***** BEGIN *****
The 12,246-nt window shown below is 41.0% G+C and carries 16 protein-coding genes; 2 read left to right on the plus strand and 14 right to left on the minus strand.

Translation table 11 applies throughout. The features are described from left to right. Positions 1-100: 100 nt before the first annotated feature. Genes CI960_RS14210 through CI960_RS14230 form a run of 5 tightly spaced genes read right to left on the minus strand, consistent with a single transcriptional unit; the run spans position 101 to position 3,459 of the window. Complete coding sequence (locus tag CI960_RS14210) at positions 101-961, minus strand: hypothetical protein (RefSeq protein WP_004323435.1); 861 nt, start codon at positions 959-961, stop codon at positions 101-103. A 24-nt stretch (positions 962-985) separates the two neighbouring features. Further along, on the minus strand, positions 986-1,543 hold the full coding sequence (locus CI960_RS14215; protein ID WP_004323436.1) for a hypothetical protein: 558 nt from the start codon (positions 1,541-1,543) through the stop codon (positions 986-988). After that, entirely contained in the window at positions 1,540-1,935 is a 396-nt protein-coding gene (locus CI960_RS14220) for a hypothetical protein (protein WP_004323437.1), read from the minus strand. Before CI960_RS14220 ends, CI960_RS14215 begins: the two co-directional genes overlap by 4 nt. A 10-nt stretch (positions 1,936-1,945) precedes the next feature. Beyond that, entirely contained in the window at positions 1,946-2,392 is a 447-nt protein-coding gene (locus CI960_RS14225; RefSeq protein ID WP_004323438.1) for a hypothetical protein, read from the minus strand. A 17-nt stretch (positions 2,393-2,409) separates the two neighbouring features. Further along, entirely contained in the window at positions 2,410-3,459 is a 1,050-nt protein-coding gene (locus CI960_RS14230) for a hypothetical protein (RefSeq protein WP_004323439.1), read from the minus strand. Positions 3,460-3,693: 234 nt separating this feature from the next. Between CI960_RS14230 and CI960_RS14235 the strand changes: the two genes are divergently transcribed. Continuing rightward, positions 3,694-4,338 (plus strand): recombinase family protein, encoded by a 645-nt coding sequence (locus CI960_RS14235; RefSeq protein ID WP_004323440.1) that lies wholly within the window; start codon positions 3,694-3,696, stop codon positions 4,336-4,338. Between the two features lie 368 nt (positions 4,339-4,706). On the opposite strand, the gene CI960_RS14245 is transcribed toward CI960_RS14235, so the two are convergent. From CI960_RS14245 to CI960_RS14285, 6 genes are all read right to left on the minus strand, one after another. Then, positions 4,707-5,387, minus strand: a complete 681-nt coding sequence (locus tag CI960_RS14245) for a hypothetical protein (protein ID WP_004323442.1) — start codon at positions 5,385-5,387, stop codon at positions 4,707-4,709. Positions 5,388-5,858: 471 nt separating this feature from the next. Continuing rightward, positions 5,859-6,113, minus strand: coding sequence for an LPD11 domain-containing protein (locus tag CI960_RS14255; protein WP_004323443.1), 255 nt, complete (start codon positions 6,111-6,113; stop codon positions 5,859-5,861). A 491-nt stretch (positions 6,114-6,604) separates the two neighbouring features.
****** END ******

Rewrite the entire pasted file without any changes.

The 12,246-nt window shown below is 41.0% G+C and carries 16 protein-coding genes; 2 read left to right on the plus strand and 14 right to left on the minus strand.

Translation table 11 applies throughout. The features are described from left to right. Positions 1-100: 100 nt before the first annotated feature. Genes CI960_RS14210 through CI960_RS14230 form a run of 5 tightly spaced genes read right to left on the minus strand, consistent with a single transcriptional unit; the run spans position 101 to position 3,459 of the window. Complete coding sequence (locus tag CI960_RS14210) at positions 101-961, minus strand: hypothetical protein (RefSeq protein WP_004323435.1); 861 nt, start codon at positions 959-961, stop codon at positions 101-103. A 24-nt stretch (positions 962-985) separates the two neighbouring features. Further along, on the minus strand, positions 986-1,543 hold the full coding sequence (locus CI960_RS14215; protein ID WP_004323436.1) for a hypothetical protein: 558 nt from the start codon (positions 1,541-1,543) through the stop codon (positions 986-988). After that, entirely contained in the window at positions 1,540-1,935 is a 396-nt protein-coding gene (locus CI960_RS14220) for a hypothetical protein (protein WP_004323437.1), read from the minus strand. Before CI960_RS14220 ends, CI960_RS14215 begins: the two co-directional genes overlap by 4 nt. A 10-nt stretch (positions 1,936-1,945) precedes the next feature. Beyond that, entirely contained in the window at positions 1,946-2,392 is a 447-nt protein-coding gene (locus CI960_RS14225; RefSeq protein ID WP_004323438.1) for a hypothetical protein, read from the minus strand. A 17-nt stretch (positions 2,393-2,409) separates the two neighbouring features. Further along, entirely contained in the window at positions 2,410-3,459 is a 1,050-nt protein-coding gene (locus CI960_RS14230) for a hypothetical protein (RefSeq protein WP_004323439.1), read from the minus strand. Positions 3,460-3,693: 234 nt separating this feature from the next. Between CI960_RS14230 and CI960_RS14235 the strand changes: the two genes are divergently transcribed. Continuing rightward, positions 3,694-4,338 (plus strand): recombinase family protein, encoded by a 645-nt coding sequence (locus CI960_RS14235; RefSeq protein ID WP_004323440.1) that lies wholly within the window; start codon positions 3,694-3,696, stop codon positions 4,336-4,338. Between the two features lie 368 nt (positions 4,339-4,706). On the opposite strand, the gene CI960_RS14245 is transcribed toward CI960_RS14235, so the two are convergent. From CI960_RS14245 to CI960_RS14285, 6 genes are all read right to left on the minus strand, one after another. Then, positions 4,707-5,387, minus strand: a complete 681-nt coding sequence (locus tag CI960_RS14245) for a hypothetical protein (protein ID WP_004323442.1) — start codon at positions 5,385-5,387, stop codon at positions 4,707-4,709. Positions 5,388-5,858: 471 nt separating this feature from the next. Continuing rightward, positions 5,859-6,113, minus strand: coding sequence for an LPD11 domain-containing protein (locus tag CI960_RS14255; protein WP_004323443.1), 255 nt, complete (start codon positions 6,111-6,113; stop codon positions 5,859-5,861). A 491-nt stretch (positions 6,114-6,604) separates the two neighbouring features.